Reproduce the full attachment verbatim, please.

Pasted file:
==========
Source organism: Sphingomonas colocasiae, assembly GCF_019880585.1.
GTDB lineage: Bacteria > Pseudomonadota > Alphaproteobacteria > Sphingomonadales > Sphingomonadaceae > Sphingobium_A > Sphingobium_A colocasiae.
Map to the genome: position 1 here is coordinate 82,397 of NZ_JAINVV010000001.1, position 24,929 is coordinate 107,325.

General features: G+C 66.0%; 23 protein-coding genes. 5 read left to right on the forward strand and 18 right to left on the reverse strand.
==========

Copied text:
Source organism: Sphingomonas colocasiae, assembly GCF_019880585.1.
GTDB lineage: Bacteria > Pseudomonadota > Alphaproteobacteria > Sphingomonadales > Sphingomonadaceae > Sphingobium_A > Sphingobium_A colocasiae.
Map to the genome: position 1 here is coordinate 82,397 of NZ_JAINVV010000001.1, position 24,929 is coordinate 107,325.

General features: G+C 66.0%; 23 protein-coding genes. 5 read left to right on the forward strand and 18 right to left on the reverse strand.